U.S. warns teething medicines unsafe, wants them off shelves
FDA has been warning about the products for a decade but said reports of illnesses and deaths have continued
Federal health officials in the U.S. warned parents Wednesday about the dangers of teething remedies that contain a popular numbing ingredient and asked manufacturers to stop selling their products intended for babies and toddlers.
The U.S. Food and Drug Administration said that various gels and creams containing the drug benzocaine (BEN-zoh-keyn) can cause rare but deadly side-effects in children, especially those 2 years and younger.
The agency has been warning about the products for a decade but said reports of illnesses and deaths have continued. Now, it wants teething products off the market, noting there is little evidence they actually work.
"We urge parents, caregivers and retailers who sell them to heed our warnings and not use over-the-counter products containing benzocaine for teething pain," said FDA Commissioner Scott Gottlieb, in a statement.
The FDA said it will take legal action against companies that don't voluntarily remove their products for young children.
Benzocaine is also used in popular over-the-counter products for toothaches and cold sores in adults, including Orajel and Anbesol and dozens of generic drugstore brands. Products for adults can remain on the market but the FDA wants companies to add new warnings. Manufacturers have 30 days to respond to the government's request.
Benzocaine can cause a rare blood condition linked to potentially deadly breathing problems. The pain-relieving ingredient can interfere with an oxygen-carrying protein in the blood. Symptoms include shortness of breath, headache and rapid heart rate.
Teething products with benzocaine include Baby Orajel. The packaging states: "Instant relief for teething pain." It is made by the New Jersey-based Church and Dwight Co. Inc.; a company representative could not be immediately reached for comment Wednesday.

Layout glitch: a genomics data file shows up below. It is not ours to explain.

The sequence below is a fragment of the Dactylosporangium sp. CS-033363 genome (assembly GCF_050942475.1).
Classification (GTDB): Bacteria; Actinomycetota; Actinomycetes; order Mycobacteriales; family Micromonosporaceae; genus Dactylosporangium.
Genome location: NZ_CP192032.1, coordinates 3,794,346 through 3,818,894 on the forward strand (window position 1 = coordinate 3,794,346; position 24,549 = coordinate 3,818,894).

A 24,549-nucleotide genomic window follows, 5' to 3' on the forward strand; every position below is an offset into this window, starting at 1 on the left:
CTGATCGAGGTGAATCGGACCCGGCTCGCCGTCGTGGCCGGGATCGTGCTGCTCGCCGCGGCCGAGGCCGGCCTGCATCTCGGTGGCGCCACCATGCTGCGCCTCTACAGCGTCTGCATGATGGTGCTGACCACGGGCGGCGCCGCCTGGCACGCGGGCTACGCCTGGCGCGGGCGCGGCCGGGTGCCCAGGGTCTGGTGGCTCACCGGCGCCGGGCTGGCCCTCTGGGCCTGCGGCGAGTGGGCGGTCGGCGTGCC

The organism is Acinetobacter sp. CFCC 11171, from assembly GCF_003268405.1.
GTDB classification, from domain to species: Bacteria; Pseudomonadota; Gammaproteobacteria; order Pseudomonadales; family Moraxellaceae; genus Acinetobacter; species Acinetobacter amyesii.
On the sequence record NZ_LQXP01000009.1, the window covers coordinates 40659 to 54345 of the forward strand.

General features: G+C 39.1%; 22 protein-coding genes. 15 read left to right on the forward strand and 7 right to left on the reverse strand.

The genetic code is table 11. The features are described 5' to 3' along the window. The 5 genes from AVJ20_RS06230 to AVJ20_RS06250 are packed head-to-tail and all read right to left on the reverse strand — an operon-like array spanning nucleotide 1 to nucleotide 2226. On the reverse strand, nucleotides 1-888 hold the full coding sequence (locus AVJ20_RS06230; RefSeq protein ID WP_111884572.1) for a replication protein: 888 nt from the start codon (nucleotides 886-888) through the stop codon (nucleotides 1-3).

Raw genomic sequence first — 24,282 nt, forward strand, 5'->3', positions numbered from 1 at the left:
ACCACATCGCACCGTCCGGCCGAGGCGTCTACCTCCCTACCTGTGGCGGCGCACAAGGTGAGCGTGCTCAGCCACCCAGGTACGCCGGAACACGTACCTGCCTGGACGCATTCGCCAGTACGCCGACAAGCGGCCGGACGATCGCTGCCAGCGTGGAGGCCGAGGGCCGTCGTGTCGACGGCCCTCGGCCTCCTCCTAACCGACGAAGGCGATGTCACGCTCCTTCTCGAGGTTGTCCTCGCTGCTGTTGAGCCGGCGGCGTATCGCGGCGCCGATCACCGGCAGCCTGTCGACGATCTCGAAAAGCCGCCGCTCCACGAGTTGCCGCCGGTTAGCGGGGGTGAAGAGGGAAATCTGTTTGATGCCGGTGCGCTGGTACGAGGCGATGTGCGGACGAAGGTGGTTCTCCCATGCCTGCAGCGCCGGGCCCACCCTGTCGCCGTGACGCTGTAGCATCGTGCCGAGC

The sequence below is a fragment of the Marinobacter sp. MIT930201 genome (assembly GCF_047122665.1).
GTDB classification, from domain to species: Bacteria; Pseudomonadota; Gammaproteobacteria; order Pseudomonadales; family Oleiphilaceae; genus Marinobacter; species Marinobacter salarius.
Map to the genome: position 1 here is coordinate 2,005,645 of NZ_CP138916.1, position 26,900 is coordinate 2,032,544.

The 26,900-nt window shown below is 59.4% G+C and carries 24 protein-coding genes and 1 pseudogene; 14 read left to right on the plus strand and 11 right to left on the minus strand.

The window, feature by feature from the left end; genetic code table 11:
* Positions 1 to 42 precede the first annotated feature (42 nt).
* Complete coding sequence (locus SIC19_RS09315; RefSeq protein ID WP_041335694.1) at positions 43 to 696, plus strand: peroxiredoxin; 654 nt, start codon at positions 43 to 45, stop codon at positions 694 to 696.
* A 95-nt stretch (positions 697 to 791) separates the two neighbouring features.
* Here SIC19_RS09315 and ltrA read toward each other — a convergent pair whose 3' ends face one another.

The American Academy of Pediatrics does not recommend teething creams because they usually wash out of the baby's mouth within minutes. Instead, the group recommends giving babies teething rings or simply massaging their gums to relieve pain.
The FDA issued warnings about the teething products in 2006, 2011 and 2014, but did not call for their removal from the market.
Officials reviewed 119 cases of the blood disorder linked to benzocaine between 2009 and 2017, including four deaths, according to the FDA.
In 2012, Health Canada asked companies to add new risk statements to the packaging and labelling of licensed benzocaine products (except lozenges) to warn of what it called a very rare but serious blood condition known as methemoglobinemia that can affect people with sensitivities.
Health Canada said the label changes reflected child safety and the importance of using the smallest amount possible.
"Health Canada has initiated a review of this issue and will take the FDA's recommendations into consideration," a spokeswoman said in an email to CBC News on Wednesday.
With files from CBC News